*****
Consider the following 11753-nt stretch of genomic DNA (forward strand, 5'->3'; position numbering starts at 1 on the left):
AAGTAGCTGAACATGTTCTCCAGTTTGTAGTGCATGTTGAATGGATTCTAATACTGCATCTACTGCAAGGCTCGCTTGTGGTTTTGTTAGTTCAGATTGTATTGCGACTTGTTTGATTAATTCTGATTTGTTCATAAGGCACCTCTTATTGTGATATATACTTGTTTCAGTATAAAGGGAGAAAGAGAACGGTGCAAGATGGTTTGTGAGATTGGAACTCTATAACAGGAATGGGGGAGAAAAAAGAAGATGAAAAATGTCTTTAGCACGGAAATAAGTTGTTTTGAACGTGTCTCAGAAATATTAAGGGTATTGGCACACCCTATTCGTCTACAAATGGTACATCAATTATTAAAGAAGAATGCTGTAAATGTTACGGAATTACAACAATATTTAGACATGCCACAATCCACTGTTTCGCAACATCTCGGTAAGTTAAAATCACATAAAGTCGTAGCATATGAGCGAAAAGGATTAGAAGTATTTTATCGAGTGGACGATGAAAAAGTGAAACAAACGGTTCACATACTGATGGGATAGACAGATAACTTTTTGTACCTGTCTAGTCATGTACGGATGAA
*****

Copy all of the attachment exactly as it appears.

Consider the following 11753-nt stretch of genomic DNA (forward strand, 5'->3'; position numbering starts at 1 on the left):
AAGTAGCTGAACATGTTCTCCAGTTTGTAGTGCATGTTGAATGGATTCTAATACTGCATCTACTGCAAGGCTCGCTTGTGGTTTTGTTAGTTCAGATTGTATTGCGACTTGTTTGATTAATTCTGATTTGTTCATAAGGCACCTCTTATTGTGATATATACTTGTTTCAGTATAAAGGGAGAAAGAGAACGGTGCAAGATGGTTTGTGAGATTGGAACTCTATAACAGGAATGGGGGAGAAAAAAGAAGATGAAAAATGTCTTTAGCACGGAAATAAGTTGTTTTGAACGTGTCTCAGAAATATTAAGGGTATTGGCACACCCTATTCGTCTACAAATGGTACATCAATTATTAAAGAAGAATGCTGTAAATGTTACGGAATTACAACAATATTTAGACATGCCACAATCCACTGTTTCGCAACATCTCGGTAAGTTAAAATCACATAAAGTCGTAGCATATGAGCGAAAAGGATTAGAAGTATTTTATCGAGTGGACGATGAAAAAGTGAAACAAACGGTTCACATACTGATGGGATAGACAGATAACTTTTTGTACCTGTCTAGTCATGTACGGATGAA